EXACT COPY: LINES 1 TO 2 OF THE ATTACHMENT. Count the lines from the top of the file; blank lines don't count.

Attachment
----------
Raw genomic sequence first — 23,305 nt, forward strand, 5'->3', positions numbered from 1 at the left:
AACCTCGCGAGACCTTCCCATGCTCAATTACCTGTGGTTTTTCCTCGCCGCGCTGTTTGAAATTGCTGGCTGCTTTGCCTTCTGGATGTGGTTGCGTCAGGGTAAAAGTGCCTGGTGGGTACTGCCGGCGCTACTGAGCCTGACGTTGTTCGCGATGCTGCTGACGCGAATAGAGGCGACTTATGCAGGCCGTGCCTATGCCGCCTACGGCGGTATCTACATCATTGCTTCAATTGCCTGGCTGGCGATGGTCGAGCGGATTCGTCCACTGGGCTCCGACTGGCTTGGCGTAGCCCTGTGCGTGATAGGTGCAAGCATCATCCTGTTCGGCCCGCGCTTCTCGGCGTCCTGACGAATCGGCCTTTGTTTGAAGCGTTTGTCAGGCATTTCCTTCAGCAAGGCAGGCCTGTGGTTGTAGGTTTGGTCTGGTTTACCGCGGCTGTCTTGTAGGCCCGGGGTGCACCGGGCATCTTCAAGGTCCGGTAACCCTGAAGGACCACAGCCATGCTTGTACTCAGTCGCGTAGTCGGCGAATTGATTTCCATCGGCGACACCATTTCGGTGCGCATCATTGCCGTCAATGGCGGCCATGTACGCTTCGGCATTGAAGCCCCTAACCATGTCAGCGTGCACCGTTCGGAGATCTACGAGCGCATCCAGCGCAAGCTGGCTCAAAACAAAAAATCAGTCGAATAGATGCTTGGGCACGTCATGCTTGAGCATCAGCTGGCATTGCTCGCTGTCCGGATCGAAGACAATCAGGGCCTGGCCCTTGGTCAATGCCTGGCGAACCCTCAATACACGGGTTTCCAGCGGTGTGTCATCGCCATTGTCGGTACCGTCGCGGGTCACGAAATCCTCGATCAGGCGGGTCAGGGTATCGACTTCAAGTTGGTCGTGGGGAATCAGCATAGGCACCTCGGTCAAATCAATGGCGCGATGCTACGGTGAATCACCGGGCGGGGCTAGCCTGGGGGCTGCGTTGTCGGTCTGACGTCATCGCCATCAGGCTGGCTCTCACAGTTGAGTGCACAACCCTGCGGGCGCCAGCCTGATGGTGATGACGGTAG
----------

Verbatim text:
Raw genomic sequence first — 23,305 nt, forward strand, 5'->3', positions numbered from 1 at the left:
AACCTCGCGAGACCTTCCCATGCTCAATTACCTGTGGTTTTTCCTCGCCGCGCTGTTTGAAATTGCTGGCTGCTTTGCCTTCTGGATGTGGTTGCGTCAGGGTAAAAGTGCCTGGTGGGTACTGCCGGCGCTACTGAGCCTGACGTTGTTCGCGATGCTGCTGACGCGAATAGAGGCGACTTATGCAGGCCGTGCCTATGCCGCCTACGGCGGTATCTACATCATTGCTTCAATTGCCTGGCTGGCGATGGTCGAGCGGATTCGTCCACTGGGCTCCGACTGGCTTGGCGTAGCCCTGTGCGTGATAGGTGCAAGCATCATCCTGTTCGGCCCGCGCTTCTCGGCGTCCTGACGAATCGGCCTTTGTTTGAAGCGTTTGTCAGGCATTTCCTTCAGCAAGGCAGGCCTGTGGTTGTAGGTTTGGTCTGGTTTACCGCGGCTGTCTTGTAGGCCCGGGGTGCACCGGGCATCTTCAAGGTCCGGTAACCCTGAAGGACCACAGCCATGCTTGTACTCAGTCGCGTAGTCGGCGAATTGATTTCCATCGGCGACACCATTTCGGTGCGCATCATTGCCGTCAATGGCGGCCATGTACGCTTCGGCATTGAAGCCCCTAACCATGTCAGCGTGCACCGTTCGGAGATCTACGAGCGCATCCAGCGCAAGCTGGCTCAAAACAAAAAATCAGTCGAATAGATGCTTGGGCACGTCATGCTTGAGCATCAGCTGGCATTGCTCGCTGTCCGGATCGAAGACAATCAGGGCCTGGCCCTTGGTCAATGCCTGGCGAACCCTCAATACACGGGTTTCCAGCGGTGTGTCATCGCCATTGTCGGTACCGTCGCGGGTCACGAAATCCTCGATCAGGCGGGTCAGGGTATCGACTTCAAGTTGGTCGTGGGGAATCAGCATAGGCACCTCGGTCAAATCAATGGCGCGATGCTACGGTGAATCACCGGGCGGGGCTAGCCTGGGGGCTGCGTTGTCGGTCTGACGTCATCGCCATCAGGCTGGCTCTCACAGTTGAGTGCACAACCCTGCGGGCGCCAGCCTGATGGTGATGACGGTAG